Photo: La Izquierda Diario México
This article is translated and adapted from a series of articles published in La Izquierda Diario México .
We are Not All Here, We are Missing 43
During the last 9 years, Mexico has transformed into a madly violent country. In the supposed “war against organized crime,” over 190 thousand people have been killed, 25 thousand more have disappeared and almost 1 million have been displaced. These statistics betray a politics of “social cleansing” that destroys poor and working-class people, including women, youth, urban poor, landless peasants, indigenous people, and workers.
Over the last several months, Mexico has borne witness to multiple massacres carried out by the military. The massacres that have taken place in Tlatlaya, Tanhuato, Apatzingán, and Ostula, along with the disappearance of the 43 normalistas, have demonstrated that it is, in fact, the State that has carried out these mass murders (#EsElEstado).
Under the orders of Veracruz Governor Javier Duarte (PRI), paramilitary groups have carried out savage executions. They have taken the lives of Nadia Vera (social activist), Rubén Espinosa (photojournalist), and three other women in the Narvarte neighborhood, a middle-class area in Mexico City. In Duarte’s Veracruz, a group of students were beaten and tortured with clubs and machetes for protesting the June 7 elections. The most horrendous case in the last few years was the torture of Julio César Mondragón in Iguala, who was left with no eyes and no face.
Capitalist barbarity in Mexico has also been laid bare by the horrific uncovering of clandestine graves, dozens of which were inadvertently discovered in the course of the search for the 43 disappeared students. With some holding over two hundred unidentified bodies, the clandestine graves have been found in Iguala as well as Tamaulipas (2010), where the corpses of 72 migrants were unburied. These graves have also been found in Nuevo León, where 31 thousand bones have been uncovered.
Feminicide has also crescendoed aberrantly. Every day, six women are killed. The military controls the human trafficking networks in places like Mexico City and the city of Juárez. Taking the socialist saying that the level of oppression of a society depends on the level of liberation of women, it may be said that places like Ecatepec, described as one of the worst places on earth to be a woman, demonstrate a level of oppression unprecedented in Mexico’s history. In Juárez, women’s bodies are used for the sale of organs, prostitution, and training for paramilitary groups.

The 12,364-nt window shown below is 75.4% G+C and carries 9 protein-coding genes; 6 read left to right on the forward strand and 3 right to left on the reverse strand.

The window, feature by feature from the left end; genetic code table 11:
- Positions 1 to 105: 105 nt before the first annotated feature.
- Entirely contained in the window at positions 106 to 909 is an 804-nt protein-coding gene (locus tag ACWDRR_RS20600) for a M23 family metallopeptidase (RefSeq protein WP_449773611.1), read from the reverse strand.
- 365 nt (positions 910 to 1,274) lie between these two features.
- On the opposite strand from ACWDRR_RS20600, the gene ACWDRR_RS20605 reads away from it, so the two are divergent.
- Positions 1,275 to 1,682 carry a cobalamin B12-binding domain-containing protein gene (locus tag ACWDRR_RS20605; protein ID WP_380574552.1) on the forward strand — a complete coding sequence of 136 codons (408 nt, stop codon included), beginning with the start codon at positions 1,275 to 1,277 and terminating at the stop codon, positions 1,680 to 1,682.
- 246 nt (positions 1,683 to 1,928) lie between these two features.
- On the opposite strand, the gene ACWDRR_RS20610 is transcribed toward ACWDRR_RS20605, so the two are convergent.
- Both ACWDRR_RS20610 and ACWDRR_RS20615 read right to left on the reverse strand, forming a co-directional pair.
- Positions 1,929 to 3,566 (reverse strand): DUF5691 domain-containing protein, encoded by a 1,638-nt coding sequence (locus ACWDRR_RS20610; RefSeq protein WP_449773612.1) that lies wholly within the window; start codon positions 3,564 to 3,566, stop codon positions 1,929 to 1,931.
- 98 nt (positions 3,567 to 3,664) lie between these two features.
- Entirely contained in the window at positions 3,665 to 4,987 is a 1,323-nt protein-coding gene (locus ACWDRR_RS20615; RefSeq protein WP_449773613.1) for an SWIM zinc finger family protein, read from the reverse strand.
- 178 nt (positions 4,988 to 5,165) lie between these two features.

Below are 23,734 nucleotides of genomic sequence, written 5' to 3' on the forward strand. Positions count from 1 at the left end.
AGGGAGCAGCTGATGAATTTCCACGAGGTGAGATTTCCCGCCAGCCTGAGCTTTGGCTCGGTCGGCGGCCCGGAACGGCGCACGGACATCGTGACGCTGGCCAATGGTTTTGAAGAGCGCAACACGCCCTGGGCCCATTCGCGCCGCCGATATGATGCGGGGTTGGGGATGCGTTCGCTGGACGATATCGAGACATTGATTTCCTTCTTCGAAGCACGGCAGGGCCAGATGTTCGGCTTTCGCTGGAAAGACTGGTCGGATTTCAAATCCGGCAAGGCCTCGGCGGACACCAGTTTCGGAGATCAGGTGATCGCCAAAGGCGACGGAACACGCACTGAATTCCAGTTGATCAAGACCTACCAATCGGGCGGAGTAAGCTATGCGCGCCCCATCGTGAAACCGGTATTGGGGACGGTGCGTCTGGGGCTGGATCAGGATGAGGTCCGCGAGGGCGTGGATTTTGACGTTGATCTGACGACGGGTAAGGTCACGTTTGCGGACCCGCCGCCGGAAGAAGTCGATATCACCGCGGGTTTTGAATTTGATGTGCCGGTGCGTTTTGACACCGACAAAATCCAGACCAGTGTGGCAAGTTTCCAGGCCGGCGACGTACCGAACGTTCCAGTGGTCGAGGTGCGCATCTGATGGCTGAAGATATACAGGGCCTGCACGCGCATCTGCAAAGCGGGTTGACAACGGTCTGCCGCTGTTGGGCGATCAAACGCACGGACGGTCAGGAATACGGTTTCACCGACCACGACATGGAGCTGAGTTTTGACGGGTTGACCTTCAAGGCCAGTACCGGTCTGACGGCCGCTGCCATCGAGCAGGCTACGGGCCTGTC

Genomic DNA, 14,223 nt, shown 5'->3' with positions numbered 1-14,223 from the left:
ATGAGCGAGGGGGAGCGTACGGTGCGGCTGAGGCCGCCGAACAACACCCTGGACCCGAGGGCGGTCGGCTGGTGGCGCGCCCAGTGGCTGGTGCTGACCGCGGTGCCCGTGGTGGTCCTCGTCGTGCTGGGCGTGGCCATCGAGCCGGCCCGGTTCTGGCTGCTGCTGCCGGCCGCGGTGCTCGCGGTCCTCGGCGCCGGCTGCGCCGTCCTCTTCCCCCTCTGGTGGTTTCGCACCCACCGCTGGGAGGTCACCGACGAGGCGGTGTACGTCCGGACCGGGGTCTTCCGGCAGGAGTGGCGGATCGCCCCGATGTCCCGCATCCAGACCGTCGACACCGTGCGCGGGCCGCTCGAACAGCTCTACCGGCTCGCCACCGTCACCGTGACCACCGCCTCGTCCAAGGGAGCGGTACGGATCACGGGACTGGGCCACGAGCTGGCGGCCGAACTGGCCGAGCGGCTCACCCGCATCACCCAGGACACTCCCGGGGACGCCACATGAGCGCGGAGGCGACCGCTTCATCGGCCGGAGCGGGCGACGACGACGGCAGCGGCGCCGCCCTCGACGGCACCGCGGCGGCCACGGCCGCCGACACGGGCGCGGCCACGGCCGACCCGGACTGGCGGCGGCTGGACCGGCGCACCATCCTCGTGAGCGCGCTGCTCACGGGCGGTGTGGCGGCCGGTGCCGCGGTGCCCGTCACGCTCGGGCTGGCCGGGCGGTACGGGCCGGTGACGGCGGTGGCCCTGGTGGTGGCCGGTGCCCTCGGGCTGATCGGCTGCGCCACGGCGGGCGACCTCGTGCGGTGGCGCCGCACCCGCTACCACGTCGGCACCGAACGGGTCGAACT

These reactionary phenomena have erupted across the country in the last 9 years and are the products of Mexico’s full subordination to the dictates of the security of U.S. imperialism. This is clearly evidenced by the Mérida Plan, the implementation of the Security and Prosperity Partnership (SPP), and the new law of explosives, which allows armed FBI and CIA agents to enter national territories. The militarization of the country is part of the imperialist plan dictated by the White House and implemented by the “northern command.”
The central elements that explain this barbaric turn in Mexican capitalism include the recolonization of the country by imperialist transnationals and the increasing role of narcotrafficking in the economy. This colonizer’s project would not be possible without the militarization of the country. In the last months, great entitlements have been handed over to the transnationals through the implementation of labor, education, energy, and structural reforms.
Democratic liberties in Mexico have been cut off. Being a journalist in a country of feminicide, mass clandestine graves, massacres, and forced disappearances is a heroic undertaking. Over 100 journalists have been assassinated, with dozens more missing. Reporters Without Borders has insisted that Mexico is one of the most dangerous countries for journalists, who face harassment and the constant threat of being fired, as in the case of Carmen Aristegui. The death of Rubén Espinosa is a clear example of how the government addresses those who report on instances of state repression.
Protest itself has become a crime. In Mexico City, hundreds have been detained for political motives. While political prisoners Nestora Salgada of Guerrero and Rubén Saravia Simitrio of Puebla are among the most well-known cases, over 1 hundred still remain locked up.
The planned execution of “social fighters” (activists) has burgeoned in the last few years. Among the many whose lives have been extinguished are Don Trino and Pedro Leyva of Ostula, Marisela Escobedo, Susana Chavez, Nepomuceno Morena, the family of Olga Reyes in Chihuahua, and most recently, Nadia Vera.
The “Historic Lie” of the Mexican Attorney General
The struggle led by family and parents of the 43 disappeared normalistas of Ayotzinapa has taken on odyssean dimensions. First, they armed themselves with shovels and picks and rushed to the mountains to discover the bodies of those buried for over a year in anonymity. The Ayotzinapa families took to the Guerrero mines in search of their loved ones, traveling an hour through subterranean tunnels to reach the deepest limits accessible without specialized equipment.